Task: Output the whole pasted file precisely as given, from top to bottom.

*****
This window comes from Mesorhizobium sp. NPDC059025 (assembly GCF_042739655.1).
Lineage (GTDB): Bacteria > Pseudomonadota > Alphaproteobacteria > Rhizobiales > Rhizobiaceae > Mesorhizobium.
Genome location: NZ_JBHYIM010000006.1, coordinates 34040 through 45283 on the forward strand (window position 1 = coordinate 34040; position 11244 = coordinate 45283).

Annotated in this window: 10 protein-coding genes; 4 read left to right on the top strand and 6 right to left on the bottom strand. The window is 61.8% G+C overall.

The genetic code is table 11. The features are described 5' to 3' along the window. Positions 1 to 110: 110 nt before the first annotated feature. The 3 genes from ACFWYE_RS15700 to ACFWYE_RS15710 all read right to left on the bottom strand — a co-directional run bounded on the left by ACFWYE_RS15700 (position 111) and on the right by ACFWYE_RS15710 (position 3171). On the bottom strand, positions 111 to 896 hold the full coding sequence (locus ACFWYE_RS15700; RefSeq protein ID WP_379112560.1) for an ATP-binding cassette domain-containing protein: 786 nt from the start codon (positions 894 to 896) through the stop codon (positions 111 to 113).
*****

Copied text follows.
This window comes from Mesorhizobium sp. NPDC059025 (assembly GCF_042739655.1).
Lineage (GTDB): Bacteria > Pseudomonadota > Alphaproteobacteria > Rhizobiales > Rhizobiaceae > Mesorhizobium.
Genome location: NZ_JBHYIM010000006.1, coordinates 34040 through 45283 on the forward strand (window position 1 = coordinate 34040; position 11244 = coordinate 45283).

Annotated in this window: 10 protein-coding genes; 4 read left to right on the top strand and 6 right to left on the bottom strand. The window is 61.8% G+C overall.

The genetic code is table 11. The features are described 5' to 3' along the window. Positions 1 to 110: 110 nt before the first annotated feature. The 3 genes from ACFWYE_RS15700 to ACFWYE_RS15710 all read right to left on the bottom strand — a co-directional run bounded on the left by ACFWYE_RS15700 (position 111) and on the right by ACFWYE_RS15710 (position 3171). On the bottom strand, positions 111 to 896 hold the full coding sequence (locus ACFWYE_RS15700; RefSeq protein ID WP_379112560.1) for an ATP-binding cassette domain-containing protein: 786 nt from the start codon (positions 894 to 896) through the stop codon (positions 111 to 113).